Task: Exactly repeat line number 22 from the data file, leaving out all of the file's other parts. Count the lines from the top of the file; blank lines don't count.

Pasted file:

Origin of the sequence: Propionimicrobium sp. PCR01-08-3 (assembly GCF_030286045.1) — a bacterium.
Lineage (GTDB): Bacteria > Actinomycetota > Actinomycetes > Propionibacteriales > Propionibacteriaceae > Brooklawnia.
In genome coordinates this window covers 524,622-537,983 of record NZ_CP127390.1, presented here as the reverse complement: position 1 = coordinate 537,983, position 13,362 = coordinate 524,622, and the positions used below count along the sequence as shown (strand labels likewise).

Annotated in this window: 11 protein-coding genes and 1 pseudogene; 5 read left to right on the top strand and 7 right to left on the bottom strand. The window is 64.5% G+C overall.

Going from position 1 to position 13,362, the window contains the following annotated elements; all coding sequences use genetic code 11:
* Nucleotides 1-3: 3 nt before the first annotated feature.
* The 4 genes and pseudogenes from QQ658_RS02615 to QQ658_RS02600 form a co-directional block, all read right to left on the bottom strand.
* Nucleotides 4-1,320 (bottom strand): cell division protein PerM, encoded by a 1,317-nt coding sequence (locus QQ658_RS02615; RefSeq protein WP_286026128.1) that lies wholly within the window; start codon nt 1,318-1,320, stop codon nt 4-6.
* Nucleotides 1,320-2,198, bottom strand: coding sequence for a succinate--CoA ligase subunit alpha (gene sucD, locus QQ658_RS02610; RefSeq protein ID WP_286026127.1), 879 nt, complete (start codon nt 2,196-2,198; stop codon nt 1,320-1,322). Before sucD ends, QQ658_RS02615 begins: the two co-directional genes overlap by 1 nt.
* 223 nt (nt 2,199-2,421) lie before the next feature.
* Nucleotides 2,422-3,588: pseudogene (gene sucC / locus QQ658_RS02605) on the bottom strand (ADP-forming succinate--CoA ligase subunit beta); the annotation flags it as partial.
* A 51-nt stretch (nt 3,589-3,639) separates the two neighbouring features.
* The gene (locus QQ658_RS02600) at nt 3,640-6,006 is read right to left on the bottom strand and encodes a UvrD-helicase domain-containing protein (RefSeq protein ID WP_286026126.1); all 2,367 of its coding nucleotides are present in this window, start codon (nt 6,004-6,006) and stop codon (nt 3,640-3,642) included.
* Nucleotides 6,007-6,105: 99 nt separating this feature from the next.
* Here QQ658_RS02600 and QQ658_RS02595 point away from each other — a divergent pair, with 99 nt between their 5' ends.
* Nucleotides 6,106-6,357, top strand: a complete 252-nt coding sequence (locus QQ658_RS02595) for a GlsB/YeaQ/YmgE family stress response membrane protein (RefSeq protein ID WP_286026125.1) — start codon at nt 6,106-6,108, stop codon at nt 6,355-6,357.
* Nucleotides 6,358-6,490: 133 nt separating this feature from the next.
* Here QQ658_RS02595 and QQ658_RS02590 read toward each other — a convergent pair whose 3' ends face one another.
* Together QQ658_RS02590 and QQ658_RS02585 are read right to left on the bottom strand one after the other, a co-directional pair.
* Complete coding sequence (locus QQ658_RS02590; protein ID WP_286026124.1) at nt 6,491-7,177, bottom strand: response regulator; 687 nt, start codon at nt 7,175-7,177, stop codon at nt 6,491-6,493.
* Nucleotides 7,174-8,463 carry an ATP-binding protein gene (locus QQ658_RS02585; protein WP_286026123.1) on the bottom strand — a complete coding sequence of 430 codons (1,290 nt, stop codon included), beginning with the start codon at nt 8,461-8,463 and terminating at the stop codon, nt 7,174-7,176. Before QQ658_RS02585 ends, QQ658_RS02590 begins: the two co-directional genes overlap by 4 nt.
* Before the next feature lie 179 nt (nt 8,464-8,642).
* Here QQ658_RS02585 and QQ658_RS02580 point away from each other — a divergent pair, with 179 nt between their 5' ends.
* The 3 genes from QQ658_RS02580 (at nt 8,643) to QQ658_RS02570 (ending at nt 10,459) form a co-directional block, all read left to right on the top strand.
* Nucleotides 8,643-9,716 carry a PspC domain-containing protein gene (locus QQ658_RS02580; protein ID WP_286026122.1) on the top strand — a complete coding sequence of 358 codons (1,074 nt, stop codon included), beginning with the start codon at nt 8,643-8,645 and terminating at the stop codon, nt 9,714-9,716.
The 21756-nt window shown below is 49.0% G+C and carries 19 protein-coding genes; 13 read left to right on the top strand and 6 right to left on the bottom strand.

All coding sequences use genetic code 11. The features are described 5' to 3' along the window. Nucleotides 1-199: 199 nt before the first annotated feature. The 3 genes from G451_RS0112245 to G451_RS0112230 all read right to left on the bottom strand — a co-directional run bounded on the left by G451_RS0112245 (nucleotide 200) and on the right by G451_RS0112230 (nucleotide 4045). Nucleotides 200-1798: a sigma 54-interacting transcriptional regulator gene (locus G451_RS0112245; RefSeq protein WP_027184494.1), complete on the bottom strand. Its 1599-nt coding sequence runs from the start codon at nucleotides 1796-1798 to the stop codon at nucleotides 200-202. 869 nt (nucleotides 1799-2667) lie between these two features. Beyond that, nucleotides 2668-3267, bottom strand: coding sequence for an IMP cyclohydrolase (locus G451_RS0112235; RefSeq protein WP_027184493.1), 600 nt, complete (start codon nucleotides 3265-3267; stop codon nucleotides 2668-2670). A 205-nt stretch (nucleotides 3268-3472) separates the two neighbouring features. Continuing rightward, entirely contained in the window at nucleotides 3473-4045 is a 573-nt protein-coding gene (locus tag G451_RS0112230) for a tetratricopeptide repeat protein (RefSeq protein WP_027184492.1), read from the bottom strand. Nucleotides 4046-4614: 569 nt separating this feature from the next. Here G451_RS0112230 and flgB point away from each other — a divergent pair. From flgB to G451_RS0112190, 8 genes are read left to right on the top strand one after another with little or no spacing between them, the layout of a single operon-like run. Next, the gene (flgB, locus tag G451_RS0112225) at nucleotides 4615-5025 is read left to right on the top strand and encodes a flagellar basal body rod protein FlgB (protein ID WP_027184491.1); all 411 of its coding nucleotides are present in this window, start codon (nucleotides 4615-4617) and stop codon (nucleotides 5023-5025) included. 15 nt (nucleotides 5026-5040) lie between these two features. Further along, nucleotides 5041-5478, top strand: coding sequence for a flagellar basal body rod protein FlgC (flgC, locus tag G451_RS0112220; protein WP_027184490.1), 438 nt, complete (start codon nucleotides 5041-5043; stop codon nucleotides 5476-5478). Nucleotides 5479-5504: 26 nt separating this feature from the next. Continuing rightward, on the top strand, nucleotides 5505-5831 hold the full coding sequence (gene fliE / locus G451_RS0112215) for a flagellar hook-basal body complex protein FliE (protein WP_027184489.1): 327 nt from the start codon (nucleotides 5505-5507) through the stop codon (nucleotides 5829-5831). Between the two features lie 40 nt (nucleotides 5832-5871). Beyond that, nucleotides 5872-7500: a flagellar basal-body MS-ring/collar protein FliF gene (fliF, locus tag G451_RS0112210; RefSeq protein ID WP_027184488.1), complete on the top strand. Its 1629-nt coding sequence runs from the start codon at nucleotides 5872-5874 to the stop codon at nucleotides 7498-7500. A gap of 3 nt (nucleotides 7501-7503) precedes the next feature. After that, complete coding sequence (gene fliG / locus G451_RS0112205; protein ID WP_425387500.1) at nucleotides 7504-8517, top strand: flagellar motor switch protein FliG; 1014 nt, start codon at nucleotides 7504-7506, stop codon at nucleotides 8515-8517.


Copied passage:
* Before the next feature lie 179 nt (nt 8,464-8,642).